New Medic One, with one fewer ambulance, gets Whatcom council approval


Whatcom Medic One

Joe Bertels, left, and Marie Bussard, paramedics with Whatcom Medic One, wheel a patient into St.Joesph hospital on Friday afternoon, March 9, 2012, in Bellingham.


Life-saving emergency response likely will make do with one fewer ambulance for up to three years, as the Whatcom County Council voted 6-1 on Tuesday, Dec. 10, to restructure Whatcom Medic One and keep it intact as a unified, countywide ambulance service.

The three-agency agreement still requires the approval of the Bellingham City Council, which is scheduled to consider it on Monday, Dec. 16.

Bellingham paramedics would continue to provide advanced life support with the Ferndale fire district, which has already approved the agreement.

To remain unified, the beleaguered EMS service had to overcome animosity between the Bellingham and Ferndale firefighter unions, and a budget that was quickly heading into the red. The contract for 2014-16 balances the concerns of unions that would lose paramedics and a budget that would have become insolvent by 2016.

By eliminating one ambulance, the system saves more than $1 million over the next three years and stays in the black through 2016. The EMS system still will lose money, however, and the county likely will ask voters to approve a tax increase to keep Medic One funded.

"We still have funding challenges before us, and we are as a community going to have to deal with that," county Executive Jack Louws said after the council approved the restructuring.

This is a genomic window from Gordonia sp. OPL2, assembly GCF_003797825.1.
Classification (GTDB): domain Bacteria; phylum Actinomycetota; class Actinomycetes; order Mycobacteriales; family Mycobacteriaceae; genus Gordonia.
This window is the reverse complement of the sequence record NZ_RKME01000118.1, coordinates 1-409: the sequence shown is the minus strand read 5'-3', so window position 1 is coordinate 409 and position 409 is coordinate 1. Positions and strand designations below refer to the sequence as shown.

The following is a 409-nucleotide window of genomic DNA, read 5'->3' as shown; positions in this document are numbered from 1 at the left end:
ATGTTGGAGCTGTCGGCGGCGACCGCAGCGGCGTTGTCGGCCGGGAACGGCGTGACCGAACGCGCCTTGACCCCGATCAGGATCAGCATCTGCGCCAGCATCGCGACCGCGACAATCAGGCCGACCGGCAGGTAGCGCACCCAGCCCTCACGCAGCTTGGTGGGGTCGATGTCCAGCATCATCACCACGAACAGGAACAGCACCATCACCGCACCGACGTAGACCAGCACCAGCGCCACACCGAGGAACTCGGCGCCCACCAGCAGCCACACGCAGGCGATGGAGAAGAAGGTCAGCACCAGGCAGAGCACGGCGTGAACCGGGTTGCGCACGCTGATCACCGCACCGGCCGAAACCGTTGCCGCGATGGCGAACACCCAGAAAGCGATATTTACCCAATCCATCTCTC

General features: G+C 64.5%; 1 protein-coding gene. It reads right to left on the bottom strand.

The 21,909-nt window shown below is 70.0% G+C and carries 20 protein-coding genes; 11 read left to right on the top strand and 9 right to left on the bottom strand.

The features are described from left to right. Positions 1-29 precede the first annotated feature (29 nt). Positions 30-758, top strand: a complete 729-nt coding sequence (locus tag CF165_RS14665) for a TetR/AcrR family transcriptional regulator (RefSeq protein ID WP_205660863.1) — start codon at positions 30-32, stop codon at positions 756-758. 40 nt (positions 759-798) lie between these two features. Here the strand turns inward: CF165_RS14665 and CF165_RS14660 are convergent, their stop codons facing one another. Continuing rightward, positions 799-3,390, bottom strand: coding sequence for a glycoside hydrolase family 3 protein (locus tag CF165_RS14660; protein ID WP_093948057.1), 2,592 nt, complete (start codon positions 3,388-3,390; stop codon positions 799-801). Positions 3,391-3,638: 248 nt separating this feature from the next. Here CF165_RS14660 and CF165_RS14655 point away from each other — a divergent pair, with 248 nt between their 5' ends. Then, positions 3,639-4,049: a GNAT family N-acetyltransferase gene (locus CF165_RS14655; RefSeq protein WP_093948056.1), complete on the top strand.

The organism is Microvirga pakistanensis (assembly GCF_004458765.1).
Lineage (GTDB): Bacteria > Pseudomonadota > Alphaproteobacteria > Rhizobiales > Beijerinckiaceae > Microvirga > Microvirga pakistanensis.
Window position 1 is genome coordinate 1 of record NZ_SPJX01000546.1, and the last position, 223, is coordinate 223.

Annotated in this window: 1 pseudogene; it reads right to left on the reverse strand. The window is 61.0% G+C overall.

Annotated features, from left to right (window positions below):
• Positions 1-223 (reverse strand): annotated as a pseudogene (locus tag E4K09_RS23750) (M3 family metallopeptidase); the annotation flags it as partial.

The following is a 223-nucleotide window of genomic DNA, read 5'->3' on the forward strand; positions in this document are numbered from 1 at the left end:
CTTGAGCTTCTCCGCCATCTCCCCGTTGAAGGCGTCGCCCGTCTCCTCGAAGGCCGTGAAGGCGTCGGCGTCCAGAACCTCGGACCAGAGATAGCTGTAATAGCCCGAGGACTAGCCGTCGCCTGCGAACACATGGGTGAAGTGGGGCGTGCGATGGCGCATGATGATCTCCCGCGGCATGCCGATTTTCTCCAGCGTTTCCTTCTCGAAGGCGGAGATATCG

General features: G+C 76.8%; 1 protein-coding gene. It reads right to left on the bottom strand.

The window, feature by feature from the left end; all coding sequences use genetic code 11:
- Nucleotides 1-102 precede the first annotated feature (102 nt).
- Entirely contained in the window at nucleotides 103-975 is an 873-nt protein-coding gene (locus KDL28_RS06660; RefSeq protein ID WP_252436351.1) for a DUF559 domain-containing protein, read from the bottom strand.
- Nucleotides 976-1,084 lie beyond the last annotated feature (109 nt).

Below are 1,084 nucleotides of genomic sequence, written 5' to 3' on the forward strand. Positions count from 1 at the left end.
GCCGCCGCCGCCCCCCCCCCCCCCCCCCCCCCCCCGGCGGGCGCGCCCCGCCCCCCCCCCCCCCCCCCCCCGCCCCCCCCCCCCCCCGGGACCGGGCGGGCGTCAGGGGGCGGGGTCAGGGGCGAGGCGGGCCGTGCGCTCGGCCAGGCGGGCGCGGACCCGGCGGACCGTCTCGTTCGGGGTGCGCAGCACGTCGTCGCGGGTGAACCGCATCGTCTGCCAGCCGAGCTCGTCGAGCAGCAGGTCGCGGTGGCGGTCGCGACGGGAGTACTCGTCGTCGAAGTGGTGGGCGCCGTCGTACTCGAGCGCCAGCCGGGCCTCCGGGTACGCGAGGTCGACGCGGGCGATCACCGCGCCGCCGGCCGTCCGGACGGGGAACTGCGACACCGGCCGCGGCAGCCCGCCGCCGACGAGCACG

"Is it perfect? No. Is it a step in the right direction? ... Yes," Louws said.

Fire officials have said the revamped system, with three Bellingham ambulances, one Ferndale ambulance and a Bellingham "chase car" with a paramedic, should be adequate to respond to serious emergencies. The contract acknowledges that response times in some parts of the county will be longer, and basic life support ambulances, staffed by emergency medical technicians, will respond first in some cases. EMTs receive less training than paramedics.

With Tuesday's vote, the County Council created a Medic One that is run by the county with two new boards in advisory roles. The boards will include officials from fire districts, Bellingham, the county and the small cities, and citizen representation.

Council member Ken Mann, who voted against the agreement, said that while it keeps the system unified it could be a step toward break-up of the advanced ambulance service.

"It's going from a city of Bellingham administered program, with city of Bellingham medics and employees, to a county administered program that will contract for services with various providers," Mann said. The reorganization could create some inefficiencies, he said.

"It's definitely not as unified and integrated as it used to be."

Reach Ralph Schwartz at 360-715-2289 or Read his Politics Blog at or follow him on Twitter at @bhamheraldpolitics.

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